‘Teaching Children’, published by Modern English Publications in 1978 and edited by the current writer, was the first collection of articles concentrating specifically on teaching for this age group. Shortly after this, it became increasing area of interest in the annual British Council conferences in Italy, where the parallel growth of these two strands became apparent as the decision was made to include foreign language learning in the state education system, with its resultant implications for teacher supply and appropriate training.
Today, several decades later, many of the current approaches to curriculum design, materials content and evaluation reflect this split inheritance, as Janet outlined in her opening talk.
Personal question: Why is this background history important?
Answer: The challenge today for anyone involved in either sector is to understand the needs of the learner, the importance of age- and culture-specific approaches, and to be aware of why and how their own teaching context has been shaped. This has implications for materials writers, teachers, trainers and anyone involved in testing.
New ideas in secondary education
Moving on to the secondary age range, in ‘(R)EVOLUTION: new ideas seeping into secondary education’, Dave Spencer emphasised the need for making connections between learner-relevant language learning within the wider educational school context and that done in a language-focussed one. Teachers working within either sector need to be aware of the other, since many of the learners will be involved in both.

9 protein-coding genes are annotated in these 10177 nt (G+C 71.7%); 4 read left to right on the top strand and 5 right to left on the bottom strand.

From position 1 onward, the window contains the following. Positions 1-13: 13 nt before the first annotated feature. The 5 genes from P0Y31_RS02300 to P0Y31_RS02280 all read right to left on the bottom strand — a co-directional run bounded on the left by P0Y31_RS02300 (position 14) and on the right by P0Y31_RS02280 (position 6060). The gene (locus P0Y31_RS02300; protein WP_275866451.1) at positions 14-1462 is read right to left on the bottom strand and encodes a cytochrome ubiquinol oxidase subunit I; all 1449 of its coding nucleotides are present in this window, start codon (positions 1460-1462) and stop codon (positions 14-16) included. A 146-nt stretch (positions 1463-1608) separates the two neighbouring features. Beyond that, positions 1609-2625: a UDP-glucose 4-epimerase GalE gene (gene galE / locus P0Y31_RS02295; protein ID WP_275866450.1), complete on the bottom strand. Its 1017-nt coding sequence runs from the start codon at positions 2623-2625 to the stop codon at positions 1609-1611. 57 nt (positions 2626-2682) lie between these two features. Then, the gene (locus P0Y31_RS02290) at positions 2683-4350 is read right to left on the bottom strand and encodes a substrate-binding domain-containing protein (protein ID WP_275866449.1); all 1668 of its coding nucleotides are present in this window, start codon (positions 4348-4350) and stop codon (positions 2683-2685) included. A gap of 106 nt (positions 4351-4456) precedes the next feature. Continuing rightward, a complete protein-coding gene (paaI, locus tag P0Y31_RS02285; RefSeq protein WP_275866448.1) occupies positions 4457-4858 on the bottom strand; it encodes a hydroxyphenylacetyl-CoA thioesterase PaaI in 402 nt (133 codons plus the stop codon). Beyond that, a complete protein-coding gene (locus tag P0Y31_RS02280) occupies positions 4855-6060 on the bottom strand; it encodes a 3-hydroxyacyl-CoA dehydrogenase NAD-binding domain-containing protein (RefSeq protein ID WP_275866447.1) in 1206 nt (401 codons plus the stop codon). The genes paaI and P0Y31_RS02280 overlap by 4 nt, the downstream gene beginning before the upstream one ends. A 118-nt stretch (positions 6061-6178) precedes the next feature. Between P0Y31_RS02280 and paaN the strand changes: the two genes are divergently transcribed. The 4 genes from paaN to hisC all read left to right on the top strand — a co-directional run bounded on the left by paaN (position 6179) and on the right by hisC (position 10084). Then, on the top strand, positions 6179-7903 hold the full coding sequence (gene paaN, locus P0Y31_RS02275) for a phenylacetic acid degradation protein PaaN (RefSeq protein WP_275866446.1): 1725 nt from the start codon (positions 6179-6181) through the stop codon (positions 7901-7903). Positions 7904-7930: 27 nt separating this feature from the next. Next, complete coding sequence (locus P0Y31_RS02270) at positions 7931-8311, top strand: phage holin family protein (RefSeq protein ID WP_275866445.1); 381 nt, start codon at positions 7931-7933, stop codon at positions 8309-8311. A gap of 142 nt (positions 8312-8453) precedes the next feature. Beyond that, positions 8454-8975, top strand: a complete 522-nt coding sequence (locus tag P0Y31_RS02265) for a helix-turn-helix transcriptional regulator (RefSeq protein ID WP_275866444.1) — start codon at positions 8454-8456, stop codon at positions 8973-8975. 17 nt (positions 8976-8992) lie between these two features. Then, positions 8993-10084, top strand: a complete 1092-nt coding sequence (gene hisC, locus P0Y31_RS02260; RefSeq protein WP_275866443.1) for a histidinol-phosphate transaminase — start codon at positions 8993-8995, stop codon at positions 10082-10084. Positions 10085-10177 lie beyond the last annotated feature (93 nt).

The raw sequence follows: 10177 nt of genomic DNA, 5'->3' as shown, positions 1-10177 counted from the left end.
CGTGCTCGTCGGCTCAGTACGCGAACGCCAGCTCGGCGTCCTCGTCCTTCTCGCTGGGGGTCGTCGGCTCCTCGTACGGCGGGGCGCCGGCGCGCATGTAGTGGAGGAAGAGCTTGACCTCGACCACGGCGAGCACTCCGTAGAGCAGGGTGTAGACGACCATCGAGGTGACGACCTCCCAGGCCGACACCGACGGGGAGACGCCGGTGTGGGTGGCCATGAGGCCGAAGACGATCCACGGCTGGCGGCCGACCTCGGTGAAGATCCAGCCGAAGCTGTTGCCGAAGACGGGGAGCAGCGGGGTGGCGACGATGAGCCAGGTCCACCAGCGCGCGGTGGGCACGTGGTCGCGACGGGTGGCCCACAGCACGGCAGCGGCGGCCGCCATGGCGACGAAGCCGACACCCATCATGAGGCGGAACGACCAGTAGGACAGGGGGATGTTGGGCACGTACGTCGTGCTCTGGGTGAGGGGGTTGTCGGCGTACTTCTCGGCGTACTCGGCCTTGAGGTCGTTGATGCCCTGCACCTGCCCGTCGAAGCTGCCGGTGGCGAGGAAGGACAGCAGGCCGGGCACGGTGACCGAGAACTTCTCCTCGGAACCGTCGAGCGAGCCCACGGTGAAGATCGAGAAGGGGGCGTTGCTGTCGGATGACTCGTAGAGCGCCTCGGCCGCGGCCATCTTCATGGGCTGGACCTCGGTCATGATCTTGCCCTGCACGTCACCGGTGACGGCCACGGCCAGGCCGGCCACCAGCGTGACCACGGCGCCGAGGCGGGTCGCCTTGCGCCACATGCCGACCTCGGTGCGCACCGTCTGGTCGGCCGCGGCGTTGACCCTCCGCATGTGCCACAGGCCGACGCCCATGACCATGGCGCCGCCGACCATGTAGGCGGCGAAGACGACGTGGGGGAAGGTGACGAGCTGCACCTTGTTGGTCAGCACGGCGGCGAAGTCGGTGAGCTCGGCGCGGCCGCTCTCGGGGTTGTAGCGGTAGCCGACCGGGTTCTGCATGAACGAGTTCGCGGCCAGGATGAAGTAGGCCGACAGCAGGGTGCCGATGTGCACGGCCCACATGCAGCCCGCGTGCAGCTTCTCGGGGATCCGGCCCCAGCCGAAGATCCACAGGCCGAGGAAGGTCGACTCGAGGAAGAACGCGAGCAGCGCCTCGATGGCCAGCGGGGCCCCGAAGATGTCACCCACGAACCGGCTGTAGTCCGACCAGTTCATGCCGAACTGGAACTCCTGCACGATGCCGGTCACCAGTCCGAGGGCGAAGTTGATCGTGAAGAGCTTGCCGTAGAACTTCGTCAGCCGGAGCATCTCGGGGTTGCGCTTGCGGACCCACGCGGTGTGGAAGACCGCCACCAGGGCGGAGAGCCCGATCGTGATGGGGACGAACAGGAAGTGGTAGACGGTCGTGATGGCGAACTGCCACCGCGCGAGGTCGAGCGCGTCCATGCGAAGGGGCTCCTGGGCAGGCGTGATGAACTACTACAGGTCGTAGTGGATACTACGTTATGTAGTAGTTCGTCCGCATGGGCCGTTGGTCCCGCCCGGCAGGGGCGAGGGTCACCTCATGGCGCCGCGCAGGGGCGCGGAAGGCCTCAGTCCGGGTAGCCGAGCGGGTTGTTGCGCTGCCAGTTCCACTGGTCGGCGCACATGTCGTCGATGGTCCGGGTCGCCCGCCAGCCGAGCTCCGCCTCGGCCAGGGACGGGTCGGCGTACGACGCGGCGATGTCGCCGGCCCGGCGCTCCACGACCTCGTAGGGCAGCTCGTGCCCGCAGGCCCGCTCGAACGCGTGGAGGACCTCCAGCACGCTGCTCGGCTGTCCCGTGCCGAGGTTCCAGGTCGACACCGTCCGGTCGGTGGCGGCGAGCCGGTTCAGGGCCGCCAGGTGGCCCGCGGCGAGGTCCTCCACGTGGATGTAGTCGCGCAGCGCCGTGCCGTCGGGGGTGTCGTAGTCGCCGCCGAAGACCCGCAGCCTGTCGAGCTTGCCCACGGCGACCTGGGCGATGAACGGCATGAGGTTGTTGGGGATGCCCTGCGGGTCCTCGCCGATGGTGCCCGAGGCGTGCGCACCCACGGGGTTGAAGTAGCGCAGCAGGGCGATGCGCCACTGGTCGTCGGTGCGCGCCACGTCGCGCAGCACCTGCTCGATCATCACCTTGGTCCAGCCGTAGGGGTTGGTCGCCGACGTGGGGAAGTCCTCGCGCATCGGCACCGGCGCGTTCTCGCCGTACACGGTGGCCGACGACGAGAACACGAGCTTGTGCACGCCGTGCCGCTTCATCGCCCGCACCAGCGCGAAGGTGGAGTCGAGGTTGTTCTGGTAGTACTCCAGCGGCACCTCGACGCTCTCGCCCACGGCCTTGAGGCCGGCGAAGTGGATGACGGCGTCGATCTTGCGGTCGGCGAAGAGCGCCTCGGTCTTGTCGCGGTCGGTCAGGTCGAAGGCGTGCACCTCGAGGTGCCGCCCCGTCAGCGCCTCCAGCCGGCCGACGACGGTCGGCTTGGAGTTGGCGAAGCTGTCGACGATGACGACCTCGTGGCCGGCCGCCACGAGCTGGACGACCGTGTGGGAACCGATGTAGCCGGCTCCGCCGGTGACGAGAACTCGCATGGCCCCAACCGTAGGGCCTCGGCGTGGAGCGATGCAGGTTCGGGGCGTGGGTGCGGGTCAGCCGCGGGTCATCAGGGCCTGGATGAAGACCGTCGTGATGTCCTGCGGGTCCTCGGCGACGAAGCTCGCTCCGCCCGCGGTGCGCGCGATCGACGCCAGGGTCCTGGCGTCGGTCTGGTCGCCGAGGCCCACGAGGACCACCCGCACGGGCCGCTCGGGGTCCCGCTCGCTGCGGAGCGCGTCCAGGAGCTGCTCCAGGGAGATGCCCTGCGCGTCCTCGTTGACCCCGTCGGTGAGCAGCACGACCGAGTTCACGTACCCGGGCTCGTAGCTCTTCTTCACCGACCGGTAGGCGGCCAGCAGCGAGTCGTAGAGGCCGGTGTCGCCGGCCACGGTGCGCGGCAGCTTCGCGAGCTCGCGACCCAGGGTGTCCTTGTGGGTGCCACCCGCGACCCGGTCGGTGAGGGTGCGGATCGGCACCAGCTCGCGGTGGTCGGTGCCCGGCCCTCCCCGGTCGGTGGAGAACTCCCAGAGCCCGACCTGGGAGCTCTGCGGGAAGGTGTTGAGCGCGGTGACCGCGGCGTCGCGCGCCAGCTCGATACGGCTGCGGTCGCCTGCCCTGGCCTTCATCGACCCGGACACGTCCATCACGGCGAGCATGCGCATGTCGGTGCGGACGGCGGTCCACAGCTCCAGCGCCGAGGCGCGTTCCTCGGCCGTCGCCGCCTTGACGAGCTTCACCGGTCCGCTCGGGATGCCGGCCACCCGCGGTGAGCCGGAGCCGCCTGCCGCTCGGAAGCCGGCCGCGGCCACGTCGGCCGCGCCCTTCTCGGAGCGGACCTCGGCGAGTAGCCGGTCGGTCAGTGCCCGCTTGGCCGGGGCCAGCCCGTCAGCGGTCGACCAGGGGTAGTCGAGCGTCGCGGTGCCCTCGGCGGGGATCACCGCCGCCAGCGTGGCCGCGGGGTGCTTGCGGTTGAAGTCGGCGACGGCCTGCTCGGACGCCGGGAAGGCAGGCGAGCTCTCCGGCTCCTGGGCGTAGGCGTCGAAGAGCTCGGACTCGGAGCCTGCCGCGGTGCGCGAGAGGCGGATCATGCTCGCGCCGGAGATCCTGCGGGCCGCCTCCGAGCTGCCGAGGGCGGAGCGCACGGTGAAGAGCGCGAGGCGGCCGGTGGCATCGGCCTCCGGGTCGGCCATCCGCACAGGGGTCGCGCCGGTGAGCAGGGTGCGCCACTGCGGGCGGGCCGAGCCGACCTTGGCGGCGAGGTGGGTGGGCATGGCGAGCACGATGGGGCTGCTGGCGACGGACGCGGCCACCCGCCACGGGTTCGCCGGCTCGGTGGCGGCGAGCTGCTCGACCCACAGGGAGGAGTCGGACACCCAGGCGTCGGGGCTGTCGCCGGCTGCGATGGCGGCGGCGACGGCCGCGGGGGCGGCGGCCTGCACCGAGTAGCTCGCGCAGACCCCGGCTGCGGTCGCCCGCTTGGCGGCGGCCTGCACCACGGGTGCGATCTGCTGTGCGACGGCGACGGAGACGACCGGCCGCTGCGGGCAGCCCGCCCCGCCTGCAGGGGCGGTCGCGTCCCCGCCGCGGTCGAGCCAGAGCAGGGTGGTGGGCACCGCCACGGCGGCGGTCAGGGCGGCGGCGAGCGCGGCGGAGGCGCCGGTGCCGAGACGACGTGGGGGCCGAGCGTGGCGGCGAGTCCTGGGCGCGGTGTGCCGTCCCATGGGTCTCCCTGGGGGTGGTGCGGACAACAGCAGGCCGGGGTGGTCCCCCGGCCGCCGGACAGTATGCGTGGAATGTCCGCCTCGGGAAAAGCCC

As well as discussing this, he used the flipped classroom as another way of building bridges; in this case, between activities done outside the classroom, often by the individual learner working alone and, building on these, those done when the class comes together with their teacher. Again, there are implications for training and materials here.
Personal question: Is this approach relevant to mainstream education?
Answer: Absolutely! Building bridges in this way between the learners’ responsibility for exploring use of English in their own world, and in the classroom (of any type) can help to ensure that it links with the real world and needs of teenagers.
Building bridges within specific age groups
It was useful to follow these two age-linked overviews with more detailed examples, each described by a pair of speakers, bringing their own individual (and sometimes contrasting) experiences to specific topics. These further examples of parallel worlds focussed on more specific age groups, looking at ways in which more bridges could help to make connections and raise awareness. These included:
Joan Kang Shin and Luciana Fernandez: ‘Early Years: Building bridges to the primary classroom: engaging early literary practices’
For those involved in the ever-lowering entry age for learning a foreign language, an understanding of the conceptual development of the learners, their individual needs and interests, and personal ways of communicating physically as well as verbally, through body language, movement and reaction, are as much a part of literacy as the language itself. Variations in cultural and social behaviour need to be understood by teachers and materials designers, and take their starting point as the reality of these learners, rather than be simply a watered down version of materials and activities designed for older children.
Shelagh Rixon and Amanda Davies: ‘Primary learning: borrowing the best from ELT and the mainstream’.